and reassembled. Today it is New Caledonia's best known tourist
attraction. Located on an island, the Îlot
in the Passe de Boulari about 25 km (15 mi) south of Nouméa,
the capital. Tours from
Nouméa are available. Site open, tower open to guided tours.
ARLHS NCA-001; Admiralty K4802.1; NGA 3644.
Passe de Boulari Range, Le Mont-Dore, August 2001
Flickr Creative Commons photo by Nemo's great uncle
- Récif Tabou (Tabou Reef)
- Date unknown. Active; focal plane 13 m (43 ft); four flashes every 12 s,
red or white depending on direction. 14 m (46 ft) round cylindrical concrete
tower, painted white with a red band at the top. A photo is available, and
Google has a satellite
view. After entering the Passe de Boulari, vessels must make a turn to
port to pass between the Phare Amédée and this light. Located
on a reef about 2 km (1.2 mi) west of the Phare Amédée. Accessible
only by boat. Site open, tower closed. Admiralty K4804; NGA 3648.
- Date unknown. Active; focal plane 36 m (118 ft); three flashes every 12
s, white or green depending on direction. Light displayed from a short mast
atop a small 1-story round concrete equipment shelter. Fatima Gebelin has an aerial photo, and Google has a satellite
view. This light guides ships
between the Phare Amédée
Located on a small island about 10 km (6 mi) southeast of Nouméa.
Accessible only by boat. Site status unknown. ARLHS NCA-012; Admiralty K4800;
- Date unknown. Active; focal plane 10 m (33 ft); quick-flashing red light.
11 m (36 ft) tapered round stone tower with gallery but no lantern, painted
white with a red band at the top. Google
has a good satellite
view. The island
is the site of the L'Escapade
Island Resort. Located on the reef southeast of a small island about
8 km (5 mi) southwest of Nouméa.
Accessible only by boat. Site status unknown. ARLHS NCA-009; Admiralty K4800.5;
Nou Range Rear
- Date unknown. Active; focal plane 71 m (233 ft); four white flashes every
15 s, synchronized with the front light and intensified on the range line.
Light displayed from a short mast atop a small 1-story square concrete equipment
shelter. A distant photo is available, and Google has a satellite view. This range guides ships on the
main channel into Nouméa; the front light, also seen in the photo, is on a skeletal mast 380
m (1/4 mile) downslope to the south. The Île Nou, just west of Nouméa,
is now connected to the mainland by a causeway. Located on a ridge at the
highest point of the island. Site status unknown, may be accessible. Admiralty
K4812.1; NGA 3660.
- * Nouméa Cathédrale (Petite Passe Range
- 1970s. Active; focal plane 46 m (151 ft); quick-flashing white light,
intensified on the range line. 26 m (85 ft) gray stone tower, the south tower
of the Cathédrale de St.-Joseph. In a view from above the building, the white lantern can be seen atop the tower on the left. Lightphotos.net has Jan de Jonge's photo; in this photo the front light peeks over the top of the right tower and the rear light, on a tall white mast, is seen just to the left of the left tower. A good photo of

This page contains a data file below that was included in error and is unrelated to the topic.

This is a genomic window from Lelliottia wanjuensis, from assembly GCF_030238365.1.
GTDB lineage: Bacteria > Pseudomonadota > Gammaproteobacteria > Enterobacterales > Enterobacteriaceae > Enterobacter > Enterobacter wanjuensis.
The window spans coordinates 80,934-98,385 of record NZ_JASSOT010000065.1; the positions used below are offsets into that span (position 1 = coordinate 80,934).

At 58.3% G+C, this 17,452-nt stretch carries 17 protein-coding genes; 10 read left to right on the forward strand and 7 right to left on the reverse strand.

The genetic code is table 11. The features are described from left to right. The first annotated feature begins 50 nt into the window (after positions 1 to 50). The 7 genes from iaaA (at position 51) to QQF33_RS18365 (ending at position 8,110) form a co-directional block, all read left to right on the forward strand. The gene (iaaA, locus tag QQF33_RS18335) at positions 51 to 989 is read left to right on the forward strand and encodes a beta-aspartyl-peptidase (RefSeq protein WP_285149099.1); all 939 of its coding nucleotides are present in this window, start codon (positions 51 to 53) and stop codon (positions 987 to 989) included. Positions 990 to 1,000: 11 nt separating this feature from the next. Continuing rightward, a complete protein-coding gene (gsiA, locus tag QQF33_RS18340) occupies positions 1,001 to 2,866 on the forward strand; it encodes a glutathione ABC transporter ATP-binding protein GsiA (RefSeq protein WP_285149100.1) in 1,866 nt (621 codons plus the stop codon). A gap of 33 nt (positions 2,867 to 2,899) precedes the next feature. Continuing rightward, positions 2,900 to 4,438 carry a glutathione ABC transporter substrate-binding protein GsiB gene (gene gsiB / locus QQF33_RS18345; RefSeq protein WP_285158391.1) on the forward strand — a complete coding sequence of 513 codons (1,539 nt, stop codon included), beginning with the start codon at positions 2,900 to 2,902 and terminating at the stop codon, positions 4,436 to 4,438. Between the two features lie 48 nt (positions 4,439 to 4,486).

the facade of the church is available, Helen Farley has a street-level photo of
the south tower, Huelse has a historic postcard view, and Google has a satellite
view. Located on a hillside overlooking downtown Nouméa. Site open, tower
closed. Admiralty K4816;
- * [Îlot
- 1883. Daybeacon, never lit. Approx. 10 m (33 ft) round
chimney-like tower of white coral stone. A photo is at right, a distant view is available, and Google has a satellite
view. Sometimes described as the premier phare (first lighthouse) of
this daybeacon helped guide ships through the Passe de la Dumbéa,
a narrow pass much closer to Nouméa than the Passe de Boulari used
by larger vessels today. If pilots can see the white tower through the
opening in the reef, they can enter by steering directly towards it. This
is the third beacon built on this location, the first being a simple pyramid
constructed in 1850. Located on the southwestern tip of Îlot
Signal, a small island about 20 km (13 mi) west of Nouméa. Accessible
only by boat, but boat transportation is available from several providers
Îlot Signal Daybeacon, Nouméa, August 2009
Flickr photo copyright charlotte_dul; used by permission
Information available on lost lighthouses:
Notable faux lighthouses:
Adjoining pages: North: Vanuatu | West: Coral Sea Islands
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Posted January 2, 2006. Checked and revised April 29, 2017.
Lighthouses: 15. Site copyright 2017 Russ Rowlett and the University of
North Carolina at Chapel Hill.